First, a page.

For those who are new to low carb eating, the term “net carbs” may sound pretty foreign.
If you look at a nutrition label, while carbs are indeed listed, the data there says nothing about net carbs. So what does this term mean?
A Closer Look
Lets look at what carbs and fiber do in the body in very simple terms. Carbs found in foods such as bread, rice and cereal will generally go through the digestive system pretty quickly. Many carbs found in those types of items are simple carbs, or carbs that convert to sugars in the body very quickly and easily. This equals insulin spikes in the body.
Fiber slows down the speed at which the body processes these foods through the digestive system, and in some cases, doesn’t get digested at all. This undigested type of fiber is called insoluble fiber and it is your friend.
So basically, it’s the difference between spiking your insulin with a glass of orange juice, or slowing things down by eating a whole orange instead, which has lots more fiber in it. The more fiber a food has in it, the more you can subtract from the total carb count, making it a lower carb food.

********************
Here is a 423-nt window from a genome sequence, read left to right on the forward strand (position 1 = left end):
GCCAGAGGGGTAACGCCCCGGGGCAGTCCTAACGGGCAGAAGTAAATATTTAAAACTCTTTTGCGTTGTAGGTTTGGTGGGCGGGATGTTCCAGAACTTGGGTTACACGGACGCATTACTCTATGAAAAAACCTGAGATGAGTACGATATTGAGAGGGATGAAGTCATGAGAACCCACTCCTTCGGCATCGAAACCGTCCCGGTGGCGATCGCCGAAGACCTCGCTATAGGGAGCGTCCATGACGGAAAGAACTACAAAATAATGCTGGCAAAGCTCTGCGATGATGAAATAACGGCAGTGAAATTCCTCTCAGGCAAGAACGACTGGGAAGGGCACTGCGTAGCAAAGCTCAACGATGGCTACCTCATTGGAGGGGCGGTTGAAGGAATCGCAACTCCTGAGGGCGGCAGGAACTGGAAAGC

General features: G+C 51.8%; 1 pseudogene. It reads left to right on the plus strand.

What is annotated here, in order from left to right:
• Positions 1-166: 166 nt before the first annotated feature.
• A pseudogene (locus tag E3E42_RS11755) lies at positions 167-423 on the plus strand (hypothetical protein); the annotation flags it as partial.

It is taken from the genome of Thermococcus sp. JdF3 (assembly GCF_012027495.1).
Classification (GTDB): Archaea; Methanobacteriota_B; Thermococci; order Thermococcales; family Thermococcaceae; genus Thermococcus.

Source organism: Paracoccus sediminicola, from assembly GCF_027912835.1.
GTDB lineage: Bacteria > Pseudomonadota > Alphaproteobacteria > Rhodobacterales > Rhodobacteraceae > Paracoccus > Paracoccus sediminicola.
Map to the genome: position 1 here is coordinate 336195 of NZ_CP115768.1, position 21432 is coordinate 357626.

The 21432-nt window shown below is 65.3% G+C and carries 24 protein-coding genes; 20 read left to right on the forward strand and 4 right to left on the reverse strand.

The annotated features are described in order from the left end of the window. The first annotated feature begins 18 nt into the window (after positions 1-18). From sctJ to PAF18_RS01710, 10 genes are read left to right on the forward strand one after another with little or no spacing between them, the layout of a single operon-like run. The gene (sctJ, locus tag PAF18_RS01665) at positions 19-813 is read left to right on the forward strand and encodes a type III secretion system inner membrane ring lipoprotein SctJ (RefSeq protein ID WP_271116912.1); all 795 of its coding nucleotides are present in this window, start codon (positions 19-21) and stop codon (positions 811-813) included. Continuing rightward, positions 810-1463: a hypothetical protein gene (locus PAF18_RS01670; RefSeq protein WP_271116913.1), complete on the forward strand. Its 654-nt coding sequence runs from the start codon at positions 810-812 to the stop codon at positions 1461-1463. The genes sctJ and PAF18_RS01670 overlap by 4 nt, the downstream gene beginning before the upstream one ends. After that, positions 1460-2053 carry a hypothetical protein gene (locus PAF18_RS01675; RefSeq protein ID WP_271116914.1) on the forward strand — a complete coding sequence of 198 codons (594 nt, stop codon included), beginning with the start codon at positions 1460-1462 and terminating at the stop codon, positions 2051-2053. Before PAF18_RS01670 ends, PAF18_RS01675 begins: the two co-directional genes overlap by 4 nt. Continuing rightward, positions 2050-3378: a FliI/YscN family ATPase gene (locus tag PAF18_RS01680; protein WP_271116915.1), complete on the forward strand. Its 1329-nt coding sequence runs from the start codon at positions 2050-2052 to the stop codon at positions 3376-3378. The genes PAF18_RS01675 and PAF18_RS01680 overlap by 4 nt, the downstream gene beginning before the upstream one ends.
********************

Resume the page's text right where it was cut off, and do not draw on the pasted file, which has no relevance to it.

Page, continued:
Counting Net Carbs
In order to count net carbs, you simply have to look at that nutrition data and subtract the fiber count from the carb count. That gives you your net carbs.
So on the label here, you would subtract the 2 grams of fiber from the 5 grams of carbs for a count of 3 net carbs.
Part of counting net carbs also includes subtracting any sugar alcohols, which pass through the body without spiking insulin (in most cases. Some folks have a higher sensitivity and must avoid them).
So if your label lists sugar alcohols, subtract those from the total carbs as well. So if this label above also listed 1 sugar alcohol, the net carbs would then be 2 instead of 3 grams.
A Note On Food Products
Many food manufacturers are jumping on the low carb / net carb band wagon. Some processed foods may have the net carbs listed on the packaging. But buyer beware! There is no legal definition of the term “net carbs” where nutrition labels and packaging is concerned. So always do the math yourself, and better yet, stay away from processed foods completely.